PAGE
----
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Positive Exposure Photographer Helps Students See the Beauty in Being Different

 Dr. Mimi Blitzer saw Guidotti's work and arranged for him to come speak at the school.

What is beauty? That's a question photographer Rick Guidotti thought he knew the answer to as he spent his days snapping shots of supermodels for Harper's Bazaar. Then one day he spotted an albino girl at a bus stop. Struck by her unique beauty, he began researching albinism, a group of inherited conditions that results in a person having little or no pigment in their eyes, skin or hair. He also started taking photos around the world of people with the condition.


"As an artist, I saw beauty – but it wasn't the traditional standard of beauty," says Guidotti. Still, these pictures had such an impact – both on the subjects of the photos and on those who saw them – that Guidotti gave up fashion to devote himself full time to Positive Exposure, a not-for-profit organization that uses photography and video interviews to challenge the stigma associated with genetic disorders. By showcasing the experiences of people of all ages and cultural backgrounds who are living with genetic, physical and mental health conditions, Guidotti hopes to change the world's perception of genetic disorders, because "once there's a shift in perception, it never shifts back," he explains.


Mimi Blitzer, a professor of Pediatrics, arranged for Guidotti to give a presentation to first- and second-year medical students October 30. "Traditional photographic images and medical stereotypes of people with genetic conditions are sadly negative," Guidotti says. "My lecture at the University of Maryland School of Medicine is to show medical students an alternative to the demoralizing images currently used in many medical text books to illustrate genetic conditions. The presentation of life-affirming photographs and compelling stories provides the opportunity for physicians-in-training to think beyond the point of diagnosis to a positive perspective on the full range of life experiences of people living with genetic conditions."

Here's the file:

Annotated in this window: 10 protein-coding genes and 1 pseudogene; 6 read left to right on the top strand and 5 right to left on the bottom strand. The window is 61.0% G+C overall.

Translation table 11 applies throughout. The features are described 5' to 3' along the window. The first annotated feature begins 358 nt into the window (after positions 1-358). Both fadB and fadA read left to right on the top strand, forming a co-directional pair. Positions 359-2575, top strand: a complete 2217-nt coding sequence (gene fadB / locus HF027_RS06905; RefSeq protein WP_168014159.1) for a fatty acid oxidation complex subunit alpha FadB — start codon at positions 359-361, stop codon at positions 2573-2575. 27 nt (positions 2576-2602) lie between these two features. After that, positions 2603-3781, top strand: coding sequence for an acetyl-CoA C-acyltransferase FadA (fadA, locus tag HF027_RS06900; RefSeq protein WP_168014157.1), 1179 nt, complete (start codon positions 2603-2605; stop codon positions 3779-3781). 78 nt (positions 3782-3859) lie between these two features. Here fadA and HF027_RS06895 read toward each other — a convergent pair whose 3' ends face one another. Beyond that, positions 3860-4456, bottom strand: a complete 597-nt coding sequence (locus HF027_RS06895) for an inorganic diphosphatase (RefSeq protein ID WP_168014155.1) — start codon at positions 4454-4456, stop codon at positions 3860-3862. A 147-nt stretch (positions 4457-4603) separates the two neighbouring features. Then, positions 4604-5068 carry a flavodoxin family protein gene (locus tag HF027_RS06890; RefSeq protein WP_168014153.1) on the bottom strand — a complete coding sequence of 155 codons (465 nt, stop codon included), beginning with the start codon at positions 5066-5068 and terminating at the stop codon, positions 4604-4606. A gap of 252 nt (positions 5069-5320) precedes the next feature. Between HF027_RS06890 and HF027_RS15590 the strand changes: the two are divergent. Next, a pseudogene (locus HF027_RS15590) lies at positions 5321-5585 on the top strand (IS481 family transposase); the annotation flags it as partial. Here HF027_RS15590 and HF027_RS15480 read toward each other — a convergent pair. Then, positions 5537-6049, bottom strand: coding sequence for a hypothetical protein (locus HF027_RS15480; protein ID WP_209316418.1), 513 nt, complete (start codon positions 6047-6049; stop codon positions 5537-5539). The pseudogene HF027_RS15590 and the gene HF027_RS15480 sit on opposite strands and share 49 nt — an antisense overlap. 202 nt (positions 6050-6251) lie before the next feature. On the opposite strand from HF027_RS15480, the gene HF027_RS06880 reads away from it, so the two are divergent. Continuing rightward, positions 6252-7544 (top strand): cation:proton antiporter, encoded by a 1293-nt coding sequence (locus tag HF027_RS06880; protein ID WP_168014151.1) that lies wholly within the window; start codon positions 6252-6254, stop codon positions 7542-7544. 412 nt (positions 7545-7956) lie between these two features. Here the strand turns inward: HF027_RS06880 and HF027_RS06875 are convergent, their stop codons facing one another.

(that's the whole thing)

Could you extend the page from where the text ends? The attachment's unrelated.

"First- and second-year medical students see patients in clinical settings as well as in pictures and representations in textbooks and online," says David Mallott, M.D., associate dean for medical education at the University of Maryland School of Medicine. "While this is highly informative from a medical and scientific vantage point, it may miss the innate humanity of our patients, especially those who may look different or out of the ordinary. As a fashion photographer, Mr. Guidotti presents a variety of patients with obvious differences as real people. As part of our Introduction to Clinical Medicine course, our students focus on the doctor-patient relationship. This presentation is intended to heighten sensitivity and encourage the students to think about patients in a different light."


To learn more about Positive Exposure, visit them on the Web at www.positiveexposure.org.

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 Children with a variety of genetic disorders are the subjects of Guidotti's photos.

 Students were fascinated by Guidotti's presentation and had many questions for him about his work.

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